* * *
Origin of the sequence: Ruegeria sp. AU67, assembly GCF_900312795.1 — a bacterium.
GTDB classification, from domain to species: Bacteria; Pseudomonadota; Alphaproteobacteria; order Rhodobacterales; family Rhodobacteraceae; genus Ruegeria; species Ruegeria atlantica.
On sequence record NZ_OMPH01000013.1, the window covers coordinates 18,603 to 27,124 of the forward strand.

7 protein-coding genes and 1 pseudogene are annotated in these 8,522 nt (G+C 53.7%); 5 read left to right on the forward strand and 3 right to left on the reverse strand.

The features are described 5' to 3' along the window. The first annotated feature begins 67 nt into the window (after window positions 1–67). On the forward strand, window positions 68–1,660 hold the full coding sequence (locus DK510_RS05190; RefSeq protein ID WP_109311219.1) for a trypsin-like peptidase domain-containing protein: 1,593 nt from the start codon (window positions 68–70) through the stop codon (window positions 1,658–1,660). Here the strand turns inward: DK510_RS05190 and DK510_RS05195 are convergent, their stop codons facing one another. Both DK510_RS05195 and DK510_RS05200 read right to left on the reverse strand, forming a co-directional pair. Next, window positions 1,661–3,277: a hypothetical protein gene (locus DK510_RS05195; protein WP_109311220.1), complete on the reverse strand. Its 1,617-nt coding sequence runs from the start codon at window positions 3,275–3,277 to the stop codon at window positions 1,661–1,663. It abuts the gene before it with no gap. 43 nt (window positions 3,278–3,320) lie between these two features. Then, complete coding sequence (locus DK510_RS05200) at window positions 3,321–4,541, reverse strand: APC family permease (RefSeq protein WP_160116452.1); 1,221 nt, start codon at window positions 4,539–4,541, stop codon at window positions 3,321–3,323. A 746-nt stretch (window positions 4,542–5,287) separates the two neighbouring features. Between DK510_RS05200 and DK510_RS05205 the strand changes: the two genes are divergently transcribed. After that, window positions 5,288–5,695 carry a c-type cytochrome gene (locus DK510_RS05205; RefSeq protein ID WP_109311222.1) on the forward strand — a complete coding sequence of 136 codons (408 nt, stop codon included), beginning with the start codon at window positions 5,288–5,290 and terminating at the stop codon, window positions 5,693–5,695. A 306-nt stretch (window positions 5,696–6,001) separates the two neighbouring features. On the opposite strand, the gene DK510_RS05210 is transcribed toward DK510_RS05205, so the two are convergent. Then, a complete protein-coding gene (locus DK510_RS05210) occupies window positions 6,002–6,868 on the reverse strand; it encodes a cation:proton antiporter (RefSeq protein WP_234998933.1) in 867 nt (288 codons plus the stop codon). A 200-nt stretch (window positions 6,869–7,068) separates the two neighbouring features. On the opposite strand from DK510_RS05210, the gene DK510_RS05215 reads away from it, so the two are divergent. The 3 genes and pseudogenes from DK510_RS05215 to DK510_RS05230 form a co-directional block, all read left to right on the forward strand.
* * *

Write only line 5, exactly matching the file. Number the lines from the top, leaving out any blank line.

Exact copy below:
The features are described 5' to 3' along the window. The first annotated feature begins 67 nt into the window (after window positions 1–67). On the forward strand, window positions 68–1,660 hold the full coding sequence (locus DK510_RS05190; RefSeq protein ID WP_109311219.1) for a trypsin-like peptidase domain-containing protein: 1,593 nt from the start codon (window positions 68–70) through the stop codon (window positions 1,658–1,660). Here the strand turns inward: DK510_RS05190 and DK510_RS05195 are convergent, their stop codons facing one another. Both DK510_RS05195 and DK510_RS05200 read right to left on the reverse strand, forming a co-directional pair. Next, window positions 1,661–3,277: a hypothetical protein gene (locus DK510_RS05195; protein WP_109311220.1), complete on the reverse strand. Its 1,617-nt coding sequence runs from the start codon at window positions 3,275–3,277 to the stop codon at window positions 1,661–1,663. It abuts the gene before it with no gap. 43 nt (window positions 3,278–3,320) lie between these two features. Then, complete coding sequence (locus DK510_RS05200) at window positions 3,321–4,541, reverse strand: APC family permease (RefSeq protein WP_160116452.1); 1,221 nt, start codon at window positions 4,539–4,541, stop codon at window positions 3,321–3,323. A 746-nt stretch (window positions 4,542–5,287) separates the two neighbouring features. Between DK510_RS05200 and DK510_RS05205 the strand changes: the two genes are divergently transcribed. After that, window positions 5,288–5,695 carry a c-type cytochrome gene (locus DK510_RS05205; RefSeq protein ID WP_109311222.1) on the forward strand — a complete coding sequence of 136 codons (408 nt, stop codon included), beginning with the start codon at window positions 5,288–5,290 and terminating at the stop codon, window positions 5,693–5,695. A 306-nt stretch (window positions 5,696–6,001) separates the two neighbouring features. On the opposite strand, the gene DK510_RS05210 is transcribed toward DK510_RS05205, so the two are convergent. Then, a complete protein-coding gene (locus DK510_RS05210) occupies window positions 6,002–6,868 on the reverse strand; it encodes a cation:proton antiporter (RefSeq protein WP_234998933.1) in 867 nt (288 codons plus the stop codon). A 200-nt stretch (window positions 6,869–7,068) separates the two neighbouring features. On the opposite strand from DK510_RS05210, the gene DK510_RS05215 reads away from it, so the two are divergent. The 3 genes and pseudogenes from DK510_RS05215 to DK510_RS05230 form a co-directional block, all read left to right on the forward strand.